Reading Body and Soul During the COVID-19 Pandemic

Reading Body and Soul During the COVID-19 Pandemic

A Review of Alondra Nelson’s Body and Soul

By Emily Brooks

Volume 24, Number 1, Racial Capitalism
July 12, 2021

Today, the deadly costs of the United States’ racist and dysfunctional for-profit healthcare system are more glaring than ever. From doctors cutting back on SARS-CoV-2 testing in response to insurers’ inflated costs, to hospitals laying off workers in the midst of the crisis, the evidence that the nation’s for-profit healthcare system has worsened the pandemic is overwhelming.12 The costs of these failings are disproportionately born by people of color, and they are linked to other crises of violence and inequality that protestors decried throughout the summer. For example, even as COVID-19 vaccine distribution progresses, the rate of death and illness in the United States remains among the highest of wealthy nations; and Black, Hispanic/Latinx, and Native American people are dying and falling ill at significantly higher rates than their white counterparts.3 As Alondra Nelson, sociologist and recently-appointed Deputy Director for Science and Society at the White House Office of Science and Technology Policy (OSTP), argued in an April 2020 essay, the pandemic’s devastating impact on Black communities is “a symptom of the wider, deeper social pandemic of structural inequality.”4 In this context of racialized illness and death, anti-racist and anti-capitalist models of healthcare and conceptions of health have much to offer.

Alondra Nelson's Body and Soul cover

Nelson explores one of US history’s richest examples of this school of thought and action in Body and Soul: The Black Panther Party and the Fight Against Medical Discrimination. Body and Soul argues that campaigns around healthcare and conceptions of “social health,” a politicized understanding of well-being that considers the body within society, were central to the Black Panther Party’s activism and ideology. The author is interested in foregrounding health in how we think about the work of the Black Panther Party, and re-centering the Panthers’ approach in how we consider healthcare activism of the twentieth century. Nelson places the Panthers’ activism in its historical and contemporary contexts before considering three Panther medical programs: the People’s Free Medical Clinics (PFMC), efforts to increase awareness of sickle cell anemia, and the campaign against the creation of a Center for the Study and Reduction of Violence at the University of California at Los Angeles. These case studies provide examples of the ways that Panther activists worked to expand healthcare access to medically underserved Black populations, to expose underfunding of research into diseases common in Black Americans, and to shield Black Americans from biomedical abuses. Activists grounded these campaigns in the Party’s critiques of capitalism and the racist violence of the American state.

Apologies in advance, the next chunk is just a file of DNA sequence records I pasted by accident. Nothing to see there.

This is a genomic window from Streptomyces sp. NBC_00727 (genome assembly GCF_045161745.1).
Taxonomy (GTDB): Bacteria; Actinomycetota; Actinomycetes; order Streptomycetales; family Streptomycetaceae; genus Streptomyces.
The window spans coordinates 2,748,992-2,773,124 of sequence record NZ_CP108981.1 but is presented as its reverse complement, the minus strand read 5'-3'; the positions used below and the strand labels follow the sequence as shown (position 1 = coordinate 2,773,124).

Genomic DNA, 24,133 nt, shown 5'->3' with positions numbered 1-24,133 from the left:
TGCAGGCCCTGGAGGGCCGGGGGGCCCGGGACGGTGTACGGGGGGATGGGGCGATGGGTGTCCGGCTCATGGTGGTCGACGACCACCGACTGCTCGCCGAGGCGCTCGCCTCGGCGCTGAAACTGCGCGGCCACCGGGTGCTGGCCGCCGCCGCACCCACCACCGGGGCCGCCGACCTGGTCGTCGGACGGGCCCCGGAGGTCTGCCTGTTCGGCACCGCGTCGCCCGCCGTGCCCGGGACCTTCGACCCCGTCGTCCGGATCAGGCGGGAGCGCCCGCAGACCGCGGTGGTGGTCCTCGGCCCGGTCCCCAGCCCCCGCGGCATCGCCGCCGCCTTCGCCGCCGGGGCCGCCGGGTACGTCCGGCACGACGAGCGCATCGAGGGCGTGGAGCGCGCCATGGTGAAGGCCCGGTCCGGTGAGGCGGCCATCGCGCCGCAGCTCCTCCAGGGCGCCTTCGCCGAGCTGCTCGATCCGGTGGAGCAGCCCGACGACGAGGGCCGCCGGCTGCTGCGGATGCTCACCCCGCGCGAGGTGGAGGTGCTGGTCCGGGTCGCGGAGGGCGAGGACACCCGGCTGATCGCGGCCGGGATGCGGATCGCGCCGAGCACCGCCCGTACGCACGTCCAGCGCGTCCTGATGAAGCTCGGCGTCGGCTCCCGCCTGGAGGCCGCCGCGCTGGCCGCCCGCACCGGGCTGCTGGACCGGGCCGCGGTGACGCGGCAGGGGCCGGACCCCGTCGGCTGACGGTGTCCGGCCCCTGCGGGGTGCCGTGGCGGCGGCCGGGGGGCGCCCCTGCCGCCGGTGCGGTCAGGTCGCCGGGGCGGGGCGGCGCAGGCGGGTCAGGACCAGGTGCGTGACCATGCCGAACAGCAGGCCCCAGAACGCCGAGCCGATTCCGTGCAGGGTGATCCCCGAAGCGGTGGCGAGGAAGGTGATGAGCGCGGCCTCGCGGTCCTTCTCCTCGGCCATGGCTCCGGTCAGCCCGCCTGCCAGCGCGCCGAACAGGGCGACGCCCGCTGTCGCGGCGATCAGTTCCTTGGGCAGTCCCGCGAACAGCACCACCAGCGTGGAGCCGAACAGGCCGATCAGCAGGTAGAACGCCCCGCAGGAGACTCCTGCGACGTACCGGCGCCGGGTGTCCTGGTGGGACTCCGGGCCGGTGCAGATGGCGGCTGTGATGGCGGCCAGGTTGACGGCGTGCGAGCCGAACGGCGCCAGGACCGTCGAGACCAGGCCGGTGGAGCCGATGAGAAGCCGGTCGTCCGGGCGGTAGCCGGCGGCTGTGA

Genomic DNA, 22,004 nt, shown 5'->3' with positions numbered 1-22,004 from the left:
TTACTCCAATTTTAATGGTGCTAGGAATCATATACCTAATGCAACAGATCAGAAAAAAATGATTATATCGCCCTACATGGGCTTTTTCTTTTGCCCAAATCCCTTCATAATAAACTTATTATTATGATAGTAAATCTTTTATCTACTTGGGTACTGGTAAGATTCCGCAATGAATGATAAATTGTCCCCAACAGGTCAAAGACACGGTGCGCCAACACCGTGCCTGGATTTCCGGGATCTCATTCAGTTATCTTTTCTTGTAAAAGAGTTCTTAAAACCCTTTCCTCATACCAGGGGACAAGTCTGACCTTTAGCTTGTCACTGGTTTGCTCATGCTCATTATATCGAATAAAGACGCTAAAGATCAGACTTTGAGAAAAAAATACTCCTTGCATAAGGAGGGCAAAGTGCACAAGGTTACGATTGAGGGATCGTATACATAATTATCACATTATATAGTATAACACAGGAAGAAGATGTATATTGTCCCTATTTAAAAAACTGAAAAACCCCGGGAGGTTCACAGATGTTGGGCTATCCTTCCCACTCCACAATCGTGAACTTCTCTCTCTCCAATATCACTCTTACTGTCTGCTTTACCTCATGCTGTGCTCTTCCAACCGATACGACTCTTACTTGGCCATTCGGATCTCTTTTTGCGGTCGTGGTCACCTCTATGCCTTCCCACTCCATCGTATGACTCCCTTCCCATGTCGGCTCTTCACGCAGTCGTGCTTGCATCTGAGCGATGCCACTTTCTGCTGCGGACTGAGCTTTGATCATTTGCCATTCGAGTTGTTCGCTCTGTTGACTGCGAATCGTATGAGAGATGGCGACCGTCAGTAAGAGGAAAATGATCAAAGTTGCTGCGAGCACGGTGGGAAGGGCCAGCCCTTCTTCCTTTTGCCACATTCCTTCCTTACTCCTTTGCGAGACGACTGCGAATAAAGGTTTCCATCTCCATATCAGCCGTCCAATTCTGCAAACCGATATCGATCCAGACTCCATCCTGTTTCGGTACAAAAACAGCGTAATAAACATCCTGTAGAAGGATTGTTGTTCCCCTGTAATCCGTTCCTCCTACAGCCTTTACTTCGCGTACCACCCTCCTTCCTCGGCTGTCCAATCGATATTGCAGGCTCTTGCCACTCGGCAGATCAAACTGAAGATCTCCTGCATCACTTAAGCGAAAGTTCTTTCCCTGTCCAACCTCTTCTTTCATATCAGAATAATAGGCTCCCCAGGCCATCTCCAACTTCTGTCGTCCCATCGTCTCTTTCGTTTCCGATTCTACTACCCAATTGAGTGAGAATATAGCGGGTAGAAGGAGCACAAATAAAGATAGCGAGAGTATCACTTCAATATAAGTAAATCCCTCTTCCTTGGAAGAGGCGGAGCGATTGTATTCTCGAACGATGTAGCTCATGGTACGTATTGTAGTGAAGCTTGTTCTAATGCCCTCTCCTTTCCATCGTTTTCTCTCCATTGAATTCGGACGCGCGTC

Two themes in Body and Soul will likely be of particular interest to Science for the People readers and activists today: the provision of social healthcare for medically underserved communities at People’s Free Medical Clinics, and the role that leftist medical professionals, whom Nelson calls “trusted experts,” played in the Panthers’ health activism.5 The People’s Free Medical Clinics (PFMC), which Panther leadership mandated all current and future chapters to initiate in 1970, provided basic healthcare such as treatment for colds and flu, and testing for lead poisoning, high blood pressure, tuberculosis, and diabetes. Many PFMCs also offered immunization against polio, measles, rubella, and diphtheria.6 The healthcare at these clinics was provided by volunteer doctors with the assistance of trained Panther cadres. A central tenet of PFMCs was respecting the patients who used the clinics and valuing their experiential knowledge about their own health. Panther activists encouraged patients to challenge doctors, and physicians who mistreated patients were fired. Since PFMCs relied on the Panthers’ social health framework, they were also places where patients could receive assistance on housing issues or legal aid, similar to how some abortion funds operate today.7

The People’s Free Medical Clinics (PFMC), which Panther leadership mandated all current and future chapters to initiate in 1970, provided basic healthcare such as treatment for colds and flu, and testing for lead poisoning, high blood pressure, tuberculosis, and diabetes.

Though the clinics faced many operational challenges, examining their history today helps us imagine how access to free, anti-racist medical care in underserved communities would have transformed the United States’ experience of the COVID-19 pandemic. Today, COVID-19 is more prevalent and deadlier in Black and Brown communities than in white ones, and nonwhite residents in the US are not receiving equitable access to vaccines. Recent media attention has focused on vaccine hesitancy, rather than access, often citing a survey conducted by the Kaiser Family Foundation that found disproportionately high rates of vaccine hesitancy among Black adults.8 Such vaccine hesitancy could be informed by the United States’ horrific history of racist medical abuses and the deadly costs of anti-Black racism in contemporary American healthcare.9 Focusing on the behavior of Black Americans, however, obscures the larger need for just access to vaccines in a trusted anti-racist setting.10 Black healthcare workers have created such spaces in cities like Oakland and Philadelphia.11 Widespread, free, anti-racist community clinics like the PFMC could have provided a preexisting network for these efforts and allowed doctors to administer vaccines within a context of ongoing social healthcare. Since COVID-19 will likely remain a problem even after this summer’s vaccination campaigns, and since capitalist modes of production continue to expand sources of zoonotic pandemics, the need for such community-based health infrastructure is only going to increase.12